The next three months are going to be crucial. Doctors continue to be wary given that India is entering the festive season—Navratri, Puja, Diwali and Christmas. Then there is the rough and tumble of assembly elections in five states early next year. “Being fully vaccinated does not give us the licence for going out with gay abandon,” says Dr Lancelot Pinto, consultant pulmonologist, PD Hinduja Hospital in Mumbai. “Experience has shown that infections do spread among those who are fully vaccinated as well, even though the severity is curtailed. But a rise in the number of cases and fast transmission will give the virus opportunities to mutate. And then we will see the onset of the next wave, which we have managed to keep at bay so far.”

Experts say that the notion of developing antibodies as a form of immunity is also not very clear. “We still do not have the actual statistical data regarding how long the antibodies stay inside the human body, and how much protection they give. That is an uncertainty that we have to deal with,” said Pinto.

Earlier, it was believed that herd immunity could be achieved if more than 70 per cent of the population had antibodies. Now, the threshold has been raised to 85 per cent, but it is still not a yardstick. The issue is compounded by the emergence of mutations like the Delta variant, which reduce the immune response after vaccination.

Coax, vax: A health worker persuades a homeless man to get himself inoculated against Covid-19 in Guwahati | AP Coax, vax: A health worker persuades a homeless man to get himself inoculated against Covid-19 in Guwahati | AP

The findings of various seroprevalence studies carried out in the past few months should not make one believe that the pandemic has ended, said Dr Shashank Joshi, a member of Maharashtra’s Covid task force. “Serosurveys only tell us about exposure. The sample size for a serosurvey has to be very large—as much as 1 per cent of the population—and it should be a population-based, house-to-house survey. For instance, the serosurvey done in Mumbai by the Brihanmumbai Municipal Corporation had a biased sample, because it was done among only those who visited health care set-ups,” he said. “Also, these surveys only indicate exposure, and seropositivity does not translate into protection. Also it does not signify the end of the pandemic—because, if there is a new variant of concern, all this will go down the drain.”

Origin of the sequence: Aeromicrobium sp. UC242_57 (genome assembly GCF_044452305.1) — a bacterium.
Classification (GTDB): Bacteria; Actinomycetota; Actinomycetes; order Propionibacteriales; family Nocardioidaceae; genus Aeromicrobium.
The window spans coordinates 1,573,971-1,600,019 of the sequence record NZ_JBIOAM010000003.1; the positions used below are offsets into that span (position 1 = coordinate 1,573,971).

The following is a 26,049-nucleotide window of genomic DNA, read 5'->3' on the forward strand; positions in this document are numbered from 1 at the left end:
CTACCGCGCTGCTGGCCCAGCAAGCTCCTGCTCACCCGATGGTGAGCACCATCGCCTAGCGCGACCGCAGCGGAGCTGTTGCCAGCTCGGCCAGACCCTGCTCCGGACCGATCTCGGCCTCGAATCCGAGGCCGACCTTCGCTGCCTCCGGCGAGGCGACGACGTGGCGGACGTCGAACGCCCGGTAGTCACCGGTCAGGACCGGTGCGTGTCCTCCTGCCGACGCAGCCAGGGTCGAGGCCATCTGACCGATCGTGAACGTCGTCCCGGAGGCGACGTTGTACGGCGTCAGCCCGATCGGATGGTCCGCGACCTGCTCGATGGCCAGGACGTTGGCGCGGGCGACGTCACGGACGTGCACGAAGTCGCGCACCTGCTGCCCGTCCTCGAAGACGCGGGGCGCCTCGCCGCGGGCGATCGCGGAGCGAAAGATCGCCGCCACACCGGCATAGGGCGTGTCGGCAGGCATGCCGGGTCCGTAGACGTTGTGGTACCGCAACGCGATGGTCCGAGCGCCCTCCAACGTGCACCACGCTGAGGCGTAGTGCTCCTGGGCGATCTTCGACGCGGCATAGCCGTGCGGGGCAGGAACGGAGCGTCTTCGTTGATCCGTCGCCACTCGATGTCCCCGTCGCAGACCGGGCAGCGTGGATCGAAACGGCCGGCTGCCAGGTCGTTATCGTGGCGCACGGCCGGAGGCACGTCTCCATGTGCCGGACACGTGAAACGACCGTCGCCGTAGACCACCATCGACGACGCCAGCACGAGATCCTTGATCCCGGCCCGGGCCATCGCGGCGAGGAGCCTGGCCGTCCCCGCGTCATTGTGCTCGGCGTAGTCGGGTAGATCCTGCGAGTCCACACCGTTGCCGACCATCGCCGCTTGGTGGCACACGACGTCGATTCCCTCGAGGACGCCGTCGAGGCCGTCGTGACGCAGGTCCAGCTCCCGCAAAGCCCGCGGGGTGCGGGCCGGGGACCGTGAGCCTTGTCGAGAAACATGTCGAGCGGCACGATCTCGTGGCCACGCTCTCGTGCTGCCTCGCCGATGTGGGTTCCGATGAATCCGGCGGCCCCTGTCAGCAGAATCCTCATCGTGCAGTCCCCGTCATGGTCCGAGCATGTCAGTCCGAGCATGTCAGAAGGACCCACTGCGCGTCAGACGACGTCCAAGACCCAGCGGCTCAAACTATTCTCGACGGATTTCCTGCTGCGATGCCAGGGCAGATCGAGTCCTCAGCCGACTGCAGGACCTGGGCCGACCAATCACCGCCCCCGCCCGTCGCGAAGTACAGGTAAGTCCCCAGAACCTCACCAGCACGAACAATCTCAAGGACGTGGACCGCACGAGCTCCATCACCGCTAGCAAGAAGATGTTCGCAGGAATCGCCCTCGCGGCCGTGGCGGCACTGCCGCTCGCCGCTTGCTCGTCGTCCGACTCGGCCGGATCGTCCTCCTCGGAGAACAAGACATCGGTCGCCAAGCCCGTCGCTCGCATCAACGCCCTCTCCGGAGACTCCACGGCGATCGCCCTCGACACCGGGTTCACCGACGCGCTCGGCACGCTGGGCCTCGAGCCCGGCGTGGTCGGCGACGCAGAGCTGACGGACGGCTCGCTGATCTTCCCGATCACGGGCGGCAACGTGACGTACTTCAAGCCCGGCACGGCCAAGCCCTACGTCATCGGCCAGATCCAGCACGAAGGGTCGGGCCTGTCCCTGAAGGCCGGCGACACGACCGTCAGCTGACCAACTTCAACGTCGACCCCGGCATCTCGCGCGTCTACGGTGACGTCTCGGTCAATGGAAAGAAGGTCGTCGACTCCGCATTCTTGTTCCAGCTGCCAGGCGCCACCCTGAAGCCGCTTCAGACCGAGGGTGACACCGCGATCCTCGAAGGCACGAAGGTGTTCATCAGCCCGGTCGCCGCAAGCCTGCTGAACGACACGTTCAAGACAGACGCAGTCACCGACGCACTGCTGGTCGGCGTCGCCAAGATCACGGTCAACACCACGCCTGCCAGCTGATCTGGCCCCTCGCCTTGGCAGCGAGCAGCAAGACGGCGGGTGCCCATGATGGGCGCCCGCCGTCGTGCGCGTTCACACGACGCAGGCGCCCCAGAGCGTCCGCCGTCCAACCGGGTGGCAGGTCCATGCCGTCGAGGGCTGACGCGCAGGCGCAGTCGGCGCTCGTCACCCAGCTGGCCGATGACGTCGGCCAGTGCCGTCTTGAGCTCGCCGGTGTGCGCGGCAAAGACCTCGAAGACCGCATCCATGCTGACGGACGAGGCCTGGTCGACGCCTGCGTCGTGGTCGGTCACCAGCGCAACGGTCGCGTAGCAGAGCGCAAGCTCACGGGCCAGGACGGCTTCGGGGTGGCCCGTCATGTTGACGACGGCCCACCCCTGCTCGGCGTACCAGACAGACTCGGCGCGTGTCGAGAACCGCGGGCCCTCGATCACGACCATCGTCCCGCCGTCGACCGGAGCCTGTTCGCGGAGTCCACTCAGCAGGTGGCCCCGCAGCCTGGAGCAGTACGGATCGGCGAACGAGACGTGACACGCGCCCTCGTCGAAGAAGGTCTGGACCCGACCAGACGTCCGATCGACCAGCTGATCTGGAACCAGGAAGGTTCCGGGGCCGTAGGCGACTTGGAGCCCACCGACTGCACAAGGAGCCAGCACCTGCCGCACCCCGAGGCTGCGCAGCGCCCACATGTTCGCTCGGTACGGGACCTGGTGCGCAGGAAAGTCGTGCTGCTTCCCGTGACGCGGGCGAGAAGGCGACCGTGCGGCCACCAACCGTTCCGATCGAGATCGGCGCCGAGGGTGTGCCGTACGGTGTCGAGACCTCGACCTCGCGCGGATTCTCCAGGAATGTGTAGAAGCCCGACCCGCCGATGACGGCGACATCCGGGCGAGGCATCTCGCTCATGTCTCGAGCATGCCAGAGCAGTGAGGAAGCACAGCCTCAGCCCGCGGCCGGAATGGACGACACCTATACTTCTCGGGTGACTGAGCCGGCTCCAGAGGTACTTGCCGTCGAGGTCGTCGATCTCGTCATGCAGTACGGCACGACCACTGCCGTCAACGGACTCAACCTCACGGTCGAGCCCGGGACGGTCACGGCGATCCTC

India’s response to the virus in coming days would depend a lot on the medical weapons in hand. With Indian pharmaceutical giants stepping up, hope has stayed afloat. While the Serum Institute of India is on track with its vaccine trials on children (it wants to include children from two to six in the next phase), Zydus Cadila MD Sharvil Patel says he hopes to launch the world’s first DNA-based vaccine, ZyCoV-D, as early as mid-October.

There is some cautious optimism, too. Veena George, the health minister of the widely written about Kerala, says the entire targeted population in her state will be vaccinated by November and things would return to normal.

PGIMER director Dr Jagat Ram, meanwhile, says that the third wave is almost here, but that it would be a low-magnitude one.

While words like these may offer hope, it is action at the individual level that will see us through. Even as virologists, doctors, scientists and health care workers keep battling the virus, as the stories and exclusive interviews on the following pages highlight, it is important to remember that the average Indian, too, has a role to play. As AIIMS Director Dr Randeep Guleria says in an exclusive interview, India could be in a safe position within a month or two, only if there is Covid-appropriate behaviour.

If we want a better 2022, where classrooms, parks and theatres are full, and we can vacation and visit faraway relatives, our behaviour must be better than what the virus expects from us.